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Waters, Cummings and Scott Statement on Trump Administration’s Decision to Temporarily Halt Repeated Attempts to Undermine Fiduciary Rule

Reps. Maxine Waters (D-CA), Elijah E. Cummings (D-MD), and Bobby Scott (D-VA), Ranking Members of the House Committees on Financial Services, Oversight and Government Reform, and Education and the Workforce, issued the following statement on today’s announcement that the Department of Labor’s (DOL) fiduciary rule will be initially implemented after the conclusion of the current 60-day delay.

“For years, Democrats have championed this common sense rule because it simply ensures workers and families aren’t ripped off when investing their hard-earned retirement savings. That’s why we fought against Congressional Republicans’ repeated efforts to undermine the rule, and that’s why we opposed the Trump Administration’s misguided effort to delay the rule’s initial implementation. While we are pleased Secretary Acosta appropriately decided to abide by the law and initially implement the fiduciary rule at the end of the of the current 60-day delay, we are concerned that the Trump Administration may continue its efforts to significantly weaken the rule. Secretary Acosta stated that the Labor Department will be seeking additional public input on the entire rule, and the Labor Department acknowledged that additional changes will possibly be proposed. Today’s positive development clearly isn’t the end of fight. We will continue to vigorously oppose any future efforts by the Trump Administration or House Republicans to delay, weaken, or undermine this critical protection for America’s workers and families.”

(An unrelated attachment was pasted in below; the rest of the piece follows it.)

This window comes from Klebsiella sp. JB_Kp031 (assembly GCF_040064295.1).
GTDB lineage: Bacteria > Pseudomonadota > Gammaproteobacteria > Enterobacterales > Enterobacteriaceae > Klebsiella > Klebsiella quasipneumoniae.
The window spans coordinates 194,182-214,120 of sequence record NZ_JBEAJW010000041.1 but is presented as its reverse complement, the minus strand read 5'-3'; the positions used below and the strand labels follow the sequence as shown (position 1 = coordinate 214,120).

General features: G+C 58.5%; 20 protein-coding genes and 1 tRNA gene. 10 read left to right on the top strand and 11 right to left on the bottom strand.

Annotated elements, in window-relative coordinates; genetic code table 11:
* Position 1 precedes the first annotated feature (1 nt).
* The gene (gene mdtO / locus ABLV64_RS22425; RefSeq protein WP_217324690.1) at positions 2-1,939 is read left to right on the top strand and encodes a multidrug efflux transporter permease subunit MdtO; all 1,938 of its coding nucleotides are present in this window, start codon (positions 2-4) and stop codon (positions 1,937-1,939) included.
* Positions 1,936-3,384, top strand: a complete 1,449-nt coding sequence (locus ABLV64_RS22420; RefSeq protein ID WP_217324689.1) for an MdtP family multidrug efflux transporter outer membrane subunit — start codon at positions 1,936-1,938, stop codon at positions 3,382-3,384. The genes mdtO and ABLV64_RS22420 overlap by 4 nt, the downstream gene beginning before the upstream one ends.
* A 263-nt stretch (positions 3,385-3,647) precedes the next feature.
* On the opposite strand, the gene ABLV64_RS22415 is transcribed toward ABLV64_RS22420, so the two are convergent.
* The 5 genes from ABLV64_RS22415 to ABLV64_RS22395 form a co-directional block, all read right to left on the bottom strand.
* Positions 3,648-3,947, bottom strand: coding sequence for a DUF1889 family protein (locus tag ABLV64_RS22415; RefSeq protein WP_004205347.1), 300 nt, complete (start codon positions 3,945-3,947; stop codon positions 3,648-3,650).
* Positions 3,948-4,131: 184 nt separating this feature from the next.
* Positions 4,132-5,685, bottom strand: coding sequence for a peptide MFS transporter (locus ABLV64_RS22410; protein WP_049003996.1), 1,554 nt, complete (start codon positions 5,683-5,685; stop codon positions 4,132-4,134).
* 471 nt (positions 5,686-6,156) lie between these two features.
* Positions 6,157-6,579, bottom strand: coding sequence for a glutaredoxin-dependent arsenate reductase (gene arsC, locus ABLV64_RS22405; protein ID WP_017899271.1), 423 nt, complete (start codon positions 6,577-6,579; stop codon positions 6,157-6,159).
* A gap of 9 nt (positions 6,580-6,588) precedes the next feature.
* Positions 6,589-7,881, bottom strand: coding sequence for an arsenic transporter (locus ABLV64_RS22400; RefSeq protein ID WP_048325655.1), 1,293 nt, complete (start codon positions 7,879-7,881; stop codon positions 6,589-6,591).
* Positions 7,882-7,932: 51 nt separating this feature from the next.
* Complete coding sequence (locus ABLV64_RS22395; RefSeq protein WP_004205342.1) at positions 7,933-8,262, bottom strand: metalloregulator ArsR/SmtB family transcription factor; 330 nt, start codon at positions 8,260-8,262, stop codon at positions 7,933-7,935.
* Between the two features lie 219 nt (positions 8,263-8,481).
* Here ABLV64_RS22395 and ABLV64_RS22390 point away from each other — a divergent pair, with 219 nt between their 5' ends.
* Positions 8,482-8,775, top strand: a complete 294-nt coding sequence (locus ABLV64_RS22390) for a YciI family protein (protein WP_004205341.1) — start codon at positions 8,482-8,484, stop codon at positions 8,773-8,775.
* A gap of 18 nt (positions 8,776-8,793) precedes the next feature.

In his Wall Street Journal op-ed, Secretary Acosta noted that the DOL “has concluded it is necessary to seek additional public input on the entire Fiduciary Rule.” However, the Obama Administration conducted a thorough, thoughtful, and transparent process in finalizing the rule. Specifically, the Obama Administration’s DOL conducted a “comment period lasting over five months and received extensive feedback in four days of public hearings, over 3,000 comment letters (as well as over 300,000 petitions), and more than 100 meetings with stakeholders.” Also, when the Trump Administration proposed its 60-day delay of the rule, the DOL received 178,000 petitions and comments opposing any delay to the fiduciary rule, while 15,000 commenters supported some sort of delay or repeal.


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